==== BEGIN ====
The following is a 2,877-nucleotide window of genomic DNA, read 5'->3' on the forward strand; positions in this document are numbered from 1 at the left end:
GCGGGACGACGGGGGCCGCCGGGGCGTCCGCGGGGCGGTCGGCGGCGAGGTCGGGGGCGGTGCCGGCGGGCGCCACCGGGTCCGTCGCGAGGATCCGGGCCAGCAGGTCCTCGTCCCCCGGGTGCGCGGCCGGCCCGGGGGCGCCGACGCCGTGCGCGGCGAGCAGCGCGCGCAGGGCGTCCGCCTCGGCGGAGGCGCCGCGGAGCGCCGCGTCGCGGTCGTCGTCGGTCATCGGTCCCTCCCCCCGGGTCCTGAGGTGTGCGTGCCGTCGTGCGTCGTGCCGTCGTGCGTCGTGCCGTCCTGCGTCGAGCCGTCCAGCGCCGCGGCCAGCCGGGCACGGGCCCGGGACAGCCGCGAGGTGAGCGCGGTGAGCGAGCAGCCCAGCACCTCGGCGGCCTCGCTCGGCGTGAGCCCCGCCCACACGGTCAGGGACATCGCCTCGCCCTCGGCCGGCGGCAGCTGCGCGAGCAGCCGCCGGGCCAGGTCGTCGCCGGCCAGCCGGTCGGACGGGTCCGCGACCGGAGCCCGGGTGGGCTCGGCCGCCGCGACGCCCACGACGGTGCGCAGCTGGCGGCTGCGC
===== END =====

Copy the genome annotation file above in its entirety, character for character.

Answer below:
The following is a 2,877-nucleotide window of genomic DNA, read 5'->3' on the forward strand; positions in this document are numbered from 1 at the left end:
GCGGGACGACGGGGGCCGCCGGGGCGTCCGCGGGGCGGTCGGCGGCGAGGTCGGGGGCGGTGCCGGCGGGCGCCACCGGGTCCGTCGCGAGGATCCGGGCCAGCAGGTCCTCGTCCCCCGGGTGCGCGGCCGGCCCGGGGGCGCCGACGCCGTGCGCGGCGAGCAGCGCGCGCAGGGCGTCCGCCTCGGCGGAGGCGCCGCGGAGCGCCGCGTCGCGGTCGTCGTCGGTCATCGGTCCCTCCCCCCGGGTCCTGAGGTGTGCGTGCCGTCGTGCGTCGTGCCGTCGTGCGTCGTGCCGTCCTGCGTCGAGCCGTCCAGCGCCGCGGCCAGCCGGGCACGGGCCCGGGACAGCCGCGAGGTGAGCGCGGTGAGCGAGCAGCCCAGCACCTCGGCGGCCTCGCTCGGCGTGAGCCCCGCCCACACGGTCAGGGACATCGCCTCGCCCTCGGCCGGCGGCAGCTGCGCGAGCAGCCGCCGGGCCAGGTCGTCGCCGGCCAGCCGGTCGGACGGGTCCGCGACCGGAGCCCGGGTGGGCTCGGCCGCCGCGACGCCCACGACGGTGCGCAGCTGGCGGCTGCGC